Tunisia is seeking help from the European Union to lift its ailing economy, which has seen little improvement in the two years since the start of the Arab uprisings.
The head of the European Parliament, Martin Schulz, was quoted by AFP as saying, ““I have the impression (that the authorities) are desperately seeking the economic cooperation that they need to develop their growth potential.”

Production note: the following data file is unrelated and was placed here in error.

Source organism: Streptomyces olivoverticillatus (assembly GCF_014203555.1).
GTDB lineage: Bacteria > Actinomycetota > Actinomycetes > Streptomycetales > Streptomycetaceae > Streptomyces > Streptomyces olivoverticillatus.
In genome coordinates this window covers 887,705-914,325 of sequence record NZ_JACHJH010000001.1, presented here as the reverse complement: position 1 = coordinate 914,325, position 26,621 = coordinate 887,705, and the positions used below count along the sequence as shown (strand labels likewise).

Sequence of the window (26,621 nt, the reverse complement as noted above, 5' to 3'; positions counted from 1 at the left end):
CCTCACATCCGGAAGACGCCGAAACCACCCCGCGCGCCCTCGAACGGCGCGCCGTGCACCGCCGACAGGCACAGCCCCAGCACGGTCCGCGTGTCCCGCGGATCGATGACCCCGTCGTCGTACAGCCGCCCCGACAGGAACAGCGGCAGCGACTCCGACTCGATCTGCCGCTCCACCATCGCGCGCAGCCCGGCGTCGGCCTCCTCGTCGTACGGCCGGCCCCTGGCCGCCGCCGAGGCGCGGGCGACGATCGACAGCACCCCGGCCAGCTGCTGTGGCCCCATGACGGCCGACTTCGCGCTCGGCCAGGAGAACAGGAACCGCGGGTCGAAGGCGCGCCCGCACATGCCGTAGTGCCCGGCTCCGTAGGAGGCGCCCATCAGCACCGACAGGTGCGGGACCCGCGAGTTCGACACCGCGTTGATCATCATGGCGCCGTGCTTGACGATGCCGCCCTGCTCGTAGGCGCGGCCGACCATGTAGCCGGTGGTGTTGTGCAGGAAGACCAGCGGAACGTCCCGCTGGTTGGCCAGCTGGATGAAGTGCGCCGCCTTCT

Adding, “We as Europeans must understand that our economic cooperation with Tunisia should be much stronger.”
The North African country has continued to be blighted by high unemployment after the uprisings which ousted president Ben Ali.
Unemployment and economic struggles were precipitators for the wave of Arab revolt.
In recent month, protests have gained momentum fueled by the perceived lack of action by the government in dealing with high-unemployment. 
On Monday, President Moncef Marzouki, attending a memorial event in Sid Bouzid for Mohammed Bouazizi, whose self-immolation sparked the Arab uprisings , was pelted with tomatoes and stones by protesters demanding economic reform and jobs.